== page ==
As part of the indiscriminate military conduct of the state, electricity had been cut off in the area of Sur under curfew, most of the shops and bakeries were closed and water and food supplies were running out. Similar things, even graver, were reported from all other cities where curfews were declared. Quite obviously, the goal of the state was a depopulation of those quarters. While some highlight the fact that this is due to gentrification and reconstruction plans of the Turkish state and capitalist groups close to the government, the real reason is a political one: the state wants to sever the ties between the militants and the people in a physical as much as in a political and ideological way. And indeed, many people had left the embattled quarters because their houses were shelled and essentially made uninhabitable or, more directly, been turned into bases for state forces, or not least because they were running out of food and water.
This is part of the general approach healthcare workers describe as a denial of the right to life and health. In front of the Diyarbakır [Amed] municipality, healthcare workers from different sectors came together and staged a permanent picket since December because of the deteriorating health and living conditions throughout Kurdistan as a result of the current war. Barış, who was responsible for organizing the picket when I visited the healthcare workers, told me that by now healthcare workers no longer dare to work even in the non-curfew areas of Sur for security reasons, which in turn lead to constantly deteriorating health conditions in Sur. They were blocked from transporting the wounded or dead so regularly, he told me, that they could no longer practice their duties. In cities other than Diyarbakır the situation was even worse. In Cizre, the two only open pharmacies had been forced to close down because they were shelled. Aziz Vural, a healthcare worker in the emergency aid sector of the hospital in Cizre, was killed by a sniper with a shot to his head as he was trying to help an elderly woman who was wounded by gunfire. In Cizre, Silopi and Nusaybin hospital courts had been transformed into emplacements for artillery and tanks.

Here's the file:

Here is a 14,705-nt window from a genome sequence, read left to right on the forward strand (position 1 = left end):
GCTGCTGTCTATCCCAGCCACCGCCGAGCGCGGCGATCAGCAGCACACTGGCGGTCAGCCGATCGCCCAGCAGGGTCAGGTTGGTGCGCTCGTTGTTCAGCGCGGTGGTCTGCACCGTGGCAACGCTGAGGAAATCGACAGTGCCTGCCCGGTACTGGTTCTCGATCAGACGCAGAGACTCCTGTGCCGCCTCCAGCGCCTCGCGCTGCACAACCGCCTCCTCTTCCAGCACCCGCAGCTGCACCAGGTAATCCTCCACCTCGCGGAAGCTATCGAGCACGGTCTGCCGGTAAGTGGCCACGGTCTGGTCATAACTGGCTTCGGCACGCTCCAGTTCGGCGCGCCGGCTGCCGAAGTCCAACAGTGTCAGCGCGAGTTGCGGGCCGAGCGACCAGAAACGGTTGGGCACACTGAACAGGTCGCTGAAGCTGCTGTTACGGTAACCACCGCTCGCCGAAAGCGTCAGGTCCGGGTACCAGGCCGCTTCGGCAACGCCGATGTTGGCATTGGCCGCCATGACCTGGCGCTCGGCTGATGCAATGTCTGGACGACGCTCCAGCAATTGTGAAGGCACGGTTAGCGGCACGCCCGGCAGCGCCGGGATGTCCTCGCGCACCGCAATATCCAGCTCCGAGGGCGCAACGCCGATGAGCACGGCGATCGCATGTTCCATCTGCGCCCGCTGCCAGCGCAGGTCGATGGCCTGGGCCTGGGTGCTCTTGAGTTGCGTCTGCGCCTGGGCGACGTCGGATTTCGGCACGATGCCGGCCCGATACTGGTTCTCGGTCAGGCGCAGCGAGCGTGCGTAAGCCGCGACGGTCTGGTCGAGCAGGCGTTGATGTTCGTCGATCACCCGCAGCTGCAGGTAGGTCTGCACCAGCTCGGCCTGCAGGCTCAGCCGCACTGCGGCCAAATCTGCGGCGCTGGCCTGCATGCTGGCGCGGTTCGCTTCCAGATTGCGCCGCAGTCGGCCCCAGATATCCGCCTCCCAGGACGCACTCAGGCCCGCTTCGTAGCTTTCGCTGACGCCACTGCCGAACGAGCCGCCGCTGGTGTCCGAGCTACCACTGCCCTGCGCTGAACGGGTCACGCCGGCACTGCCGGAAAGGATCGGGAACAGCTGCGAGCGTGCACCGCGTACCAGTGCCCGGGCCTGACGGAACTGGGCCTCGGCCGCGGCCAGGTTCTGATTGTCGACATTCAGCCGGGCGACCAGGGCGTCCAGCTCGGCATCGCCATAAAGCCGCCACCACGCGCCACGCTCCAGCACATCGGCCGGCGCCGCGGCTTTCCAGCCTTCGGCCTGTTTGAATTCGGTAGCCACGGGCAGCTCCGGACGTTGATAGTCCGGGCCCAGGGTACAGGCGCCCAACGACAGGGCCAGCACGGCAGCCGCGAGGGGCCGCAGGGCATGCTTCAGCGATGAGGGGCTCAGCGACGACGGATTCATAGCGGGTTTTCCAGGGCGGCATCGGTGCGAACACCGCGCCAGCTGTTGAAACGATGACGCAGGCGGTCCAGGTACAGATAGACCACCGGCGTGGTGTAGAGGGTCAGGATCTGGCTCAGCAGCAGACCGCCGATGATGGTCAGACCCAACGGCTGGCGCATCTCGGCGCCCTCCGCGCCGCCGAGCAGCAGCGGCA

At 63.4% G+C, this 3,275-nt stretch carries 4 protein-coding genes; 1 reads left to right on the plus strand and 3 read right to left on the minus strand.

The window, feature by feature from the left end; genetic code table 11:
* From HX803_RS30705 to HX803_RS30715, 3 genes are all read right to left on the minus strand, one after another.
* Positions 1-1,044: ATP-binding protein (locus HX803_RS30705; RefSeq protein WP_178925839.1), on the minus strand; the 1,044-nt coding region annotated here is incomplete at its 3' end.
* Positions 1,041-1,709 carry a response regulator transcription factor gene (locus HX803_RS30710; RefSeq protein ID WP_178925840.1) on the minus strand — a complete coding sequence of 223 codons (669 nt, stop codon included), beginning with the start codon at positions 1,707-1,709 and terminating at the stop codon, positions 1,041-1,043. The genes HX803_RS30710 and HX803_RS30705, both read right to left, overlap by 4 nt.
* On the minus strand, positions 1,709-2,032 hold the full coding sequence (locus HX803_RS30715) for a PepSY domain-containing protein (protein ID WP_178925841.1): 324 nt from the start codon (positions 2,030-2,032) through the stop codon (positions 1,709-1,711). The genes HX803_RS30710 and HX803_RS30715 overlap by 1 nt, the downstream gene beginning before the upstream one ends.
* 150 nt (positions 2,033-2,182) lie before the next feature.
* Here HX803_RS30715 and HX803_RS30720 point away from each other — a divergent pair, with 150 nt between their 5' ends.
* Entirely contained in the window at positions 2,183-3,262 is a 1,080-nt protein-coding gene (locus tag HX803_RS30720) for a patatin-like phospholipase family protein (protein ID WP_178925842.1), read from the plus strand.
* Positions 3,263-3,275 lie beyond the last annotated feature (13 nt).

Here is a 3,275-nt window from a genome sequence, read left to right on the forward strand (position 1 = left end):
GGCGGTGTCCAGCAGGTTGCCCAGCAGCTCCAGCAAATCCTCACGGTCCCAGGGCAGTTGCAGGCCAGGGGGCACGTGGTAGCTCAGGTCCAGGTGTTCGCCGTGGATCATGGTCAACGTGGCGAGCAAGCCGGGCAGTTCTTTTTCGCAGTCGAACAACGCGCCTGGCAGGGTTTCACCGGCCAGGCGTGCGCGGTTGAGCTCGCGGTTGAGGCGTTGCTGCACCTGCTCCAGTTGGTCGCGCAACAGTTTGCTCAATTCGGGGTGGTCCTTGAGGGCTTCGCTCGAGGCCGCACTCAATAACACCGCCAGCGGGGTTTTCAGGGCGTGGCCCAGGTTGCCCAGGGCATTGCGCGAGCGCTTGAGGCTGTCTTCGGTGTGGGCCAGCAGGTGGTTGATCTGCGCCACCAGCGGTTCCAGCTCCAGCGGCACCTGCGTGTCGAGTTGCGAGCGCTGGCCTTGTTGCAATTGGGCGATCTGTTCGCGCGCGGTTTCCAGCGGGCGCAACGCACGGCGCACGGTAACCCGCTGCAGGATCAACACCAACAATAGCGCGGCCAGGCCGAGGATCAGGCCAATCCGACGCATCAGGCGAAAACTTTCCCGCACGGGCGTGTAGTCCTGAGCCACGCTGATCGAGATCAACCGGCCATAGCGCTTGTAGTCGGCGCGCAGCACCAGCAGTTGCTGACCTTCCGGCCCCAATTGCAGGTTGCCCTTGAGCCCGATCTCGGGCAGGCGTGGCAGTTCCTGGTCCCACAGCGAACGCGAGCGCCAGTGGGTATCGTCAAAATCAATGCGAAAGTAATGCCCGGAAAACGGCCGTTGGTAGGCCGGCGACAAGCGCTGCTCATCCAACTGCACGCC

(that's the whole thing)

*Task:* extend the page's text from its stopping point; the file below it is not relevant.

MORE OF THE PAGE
It is mostly civil society organizations that provided for the most basic needs of the population that was forced to migrate from Sur. A friend of us from a civil society organization named Umut Işığı Kadın Kooperatifi [Light of Hope Women’s Cooperative] told us that according to the numbers provided by the municipality, over 25.000 of the 50.000 inhabitants of Sur had been forced to flee and understandably the quarters with the most intense fighting were also the ones with the highest number of forced migration. Back then, the municipality claimed that they and other civil organizations could only reach out to 10.000 of those who had fled. From Ramazan Karabal of the Rojava Association – an organization that coordinates humanitarian aid – we learned that the state not only did next to nothing for the victims of the war, but also actively blocked aid from civil society organizations. No aid packages could be delivered to Sur or Cizre. As some families from Sur later on told us, the reason for this is the claim of security forces that food and other aid packages would immediately go to the “terrorists”.
The civil society organization Umut Işığı Kadın Kooperatifi could not use its branch in Sur any longer since it was located directly in the area under curfew and was hit by gunfire. Instead, they organized activities for families from Sur outside of Sur, especially for the children, to give them a chance to live a life without war, at least for a couple of hours. Activists of the cooperative also hosted children and families from Sur that had to leave the neighborhood. However, while the children obviously enjoyed the little festivity that the activists from the cooperative organized on one of the weekends I was there as well, things looked more grim as soon as one digged deeper. As activists told me, children were ailing from stomach pains and headaches all the time and the exposure to war sounds lead to them hearing gunfire and hiding all the time even if there was none. At night they often cried. One child jumped off the bus that was bringing the children back to Sur after the organized activity crying and shouting that he doesn’t want to go back to Sur anymore. In Sur, the bus was stopped for hours before the children and their families were let into their residential areas – stripped of most of the aid packages they had received.